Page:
Even if they couldn’t hear the minister, they were weavin’ and grievin’, because, as they could say, no one in those lines had not had a similar experience in their own family. Personal grievance and experience, transferred to the drama of Emmett Till. That was a great day in history, in African-American history, that most people don’t know about. But I hope your project can give some attention to that.

We asked whether he was able to go inside the church at Emmett Till's funeral and view the open casket.

Timuel Black: I was there. I was inside.

Revolution: And what was your emotional reaction?

Timuel Black: I was ANGRY! I was angry. I don’t know if I was sorry, but I was angry. And my attitude was: “We’ve got to get rid of these motherfuckers.” That was my street, personal attitude—we’ve got to get rid of this shit. But there were many others who felt that way, I’m just articulating one guy’s expression of a community’s spirituality about an injustice that had started during slavery. The stories of men being castrated and women having hot pokers placed up their vaginas when they broke the culture. And the public spectacle, with the children, for both sides to see. For the Blacks: “See, this will happen to you.” And the whites: “This is what you’ve gotta do.”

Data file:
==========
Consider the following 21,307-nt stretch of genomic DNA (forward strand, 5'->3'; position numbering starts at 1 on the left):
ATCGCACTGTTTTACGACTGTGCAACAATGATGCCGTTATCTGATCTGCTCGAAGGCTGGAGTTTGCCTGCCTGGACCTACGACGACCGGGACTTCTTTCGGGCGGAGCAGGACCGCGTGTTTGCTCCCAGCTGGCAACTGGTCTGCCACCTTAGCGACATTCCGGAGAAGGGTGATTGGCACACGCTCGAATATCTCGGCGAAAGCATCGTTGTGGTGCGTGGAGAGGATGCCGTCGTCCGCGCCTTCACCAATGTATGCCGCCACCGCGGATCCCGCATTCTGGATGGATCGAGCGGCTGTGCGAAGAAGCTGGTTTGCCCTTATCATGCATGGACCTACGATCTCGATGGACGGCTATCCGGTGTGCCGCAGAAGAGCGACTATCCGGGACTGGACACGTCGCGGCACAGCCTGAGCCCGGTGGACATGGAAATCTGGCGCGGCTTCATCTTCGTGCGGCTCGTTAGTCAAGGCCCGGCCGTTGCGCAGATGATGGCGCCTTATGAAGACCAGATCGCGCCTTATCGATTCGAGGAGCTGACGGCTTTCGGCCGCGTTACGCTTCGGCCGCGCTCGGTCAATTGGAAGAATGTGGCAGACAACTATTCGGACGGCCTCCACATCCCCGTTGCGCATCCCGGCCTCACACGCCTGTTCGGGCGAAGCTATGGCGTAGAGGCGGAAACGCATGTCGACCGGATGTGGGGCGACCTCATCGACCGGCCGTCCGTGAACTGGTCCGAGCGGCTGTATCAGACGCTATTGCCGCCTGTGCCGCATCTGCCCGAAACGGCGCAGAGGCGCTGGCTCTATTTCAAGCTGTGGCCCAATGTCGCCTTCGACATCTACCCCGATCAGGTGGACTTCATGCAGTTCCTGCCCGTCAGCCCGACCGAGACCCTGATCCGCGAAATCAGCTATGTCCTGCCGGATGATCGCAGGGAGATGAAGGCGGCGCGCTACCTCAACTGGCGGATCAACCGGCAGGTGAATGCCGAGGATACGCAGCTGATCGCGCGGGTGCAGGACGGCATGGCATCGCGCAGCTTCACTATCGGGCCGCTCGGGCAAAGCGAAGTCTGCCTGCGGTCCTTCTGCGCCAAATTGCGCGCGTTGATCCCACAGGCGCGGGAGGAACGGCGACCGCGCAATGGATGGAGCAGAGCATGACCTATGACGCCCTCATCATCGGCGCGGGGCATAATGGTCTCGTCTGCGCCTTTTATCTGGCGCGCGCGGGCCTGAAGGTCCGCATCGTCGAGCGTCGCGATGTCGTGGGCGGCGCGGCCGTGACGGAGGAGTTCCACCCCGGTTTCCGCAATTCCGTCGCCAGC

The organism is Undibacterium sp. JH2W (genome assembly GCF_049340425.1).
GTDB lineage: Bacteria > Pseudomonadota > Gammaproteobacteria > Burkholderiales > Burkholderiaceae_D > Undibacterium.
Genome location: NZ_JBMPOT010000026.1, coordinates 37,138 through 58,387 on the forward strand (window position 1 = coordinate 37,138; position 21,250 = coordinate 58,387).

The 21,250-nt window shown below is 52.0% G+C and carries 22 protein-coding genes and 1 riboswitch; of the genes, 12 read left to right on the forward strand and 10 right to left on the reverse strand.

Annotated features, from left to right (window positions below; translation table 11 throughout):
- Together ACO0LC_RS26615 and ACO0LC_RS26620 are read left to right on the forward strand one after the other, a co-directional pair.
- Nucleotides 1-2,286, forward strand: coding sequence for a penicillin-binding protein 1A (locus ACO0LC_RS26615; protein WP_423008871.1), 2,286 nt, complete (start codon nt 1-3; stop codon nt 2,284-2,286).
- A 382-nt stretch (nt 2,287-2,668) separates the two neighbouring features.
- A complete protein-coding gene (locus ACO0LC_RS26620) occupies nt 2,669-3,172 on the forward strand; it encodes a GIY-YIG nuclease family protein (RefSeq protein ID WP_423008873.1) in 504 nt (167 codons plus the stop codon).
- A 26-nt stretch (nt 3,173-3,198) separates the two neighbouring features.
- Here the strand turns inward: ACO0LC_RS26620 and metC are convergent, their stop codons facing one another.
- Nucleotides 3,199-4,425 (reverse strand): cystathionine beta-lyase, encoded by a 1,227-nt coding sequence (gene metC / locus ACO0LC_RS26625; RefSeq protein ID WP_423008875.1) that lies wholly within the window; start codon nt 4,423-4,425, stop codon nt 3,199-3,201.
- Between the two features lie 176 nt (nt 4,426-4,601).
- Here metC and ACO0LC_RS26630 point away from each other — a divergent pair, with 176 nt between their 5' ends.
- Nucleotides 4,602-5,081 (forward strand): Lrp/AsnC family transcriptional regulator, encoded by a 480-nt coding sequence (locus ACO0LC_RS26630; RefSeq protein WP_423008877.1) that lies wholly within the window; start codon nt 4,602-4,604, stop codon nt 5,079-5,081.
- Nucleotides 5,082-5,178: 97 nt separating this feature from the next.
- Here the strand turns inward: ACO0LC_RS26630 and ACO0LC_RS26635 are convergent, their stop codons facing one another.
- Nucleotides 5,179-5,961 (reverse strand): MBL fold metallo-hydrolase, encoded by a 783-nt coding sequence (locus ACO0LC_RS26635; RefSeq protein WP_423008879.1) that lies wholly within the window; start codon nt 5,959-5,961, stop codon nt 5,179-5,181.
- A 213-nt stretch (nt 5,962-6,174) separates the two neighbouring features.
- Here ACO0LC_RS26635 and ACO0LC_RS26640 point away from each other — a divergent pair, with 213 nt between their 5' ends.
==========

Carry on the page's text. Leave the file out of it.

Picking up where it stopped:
So that division, which existed so openly then, carries forward now, in a much more subtle way. The police, conditioned against young Blacks, particularly.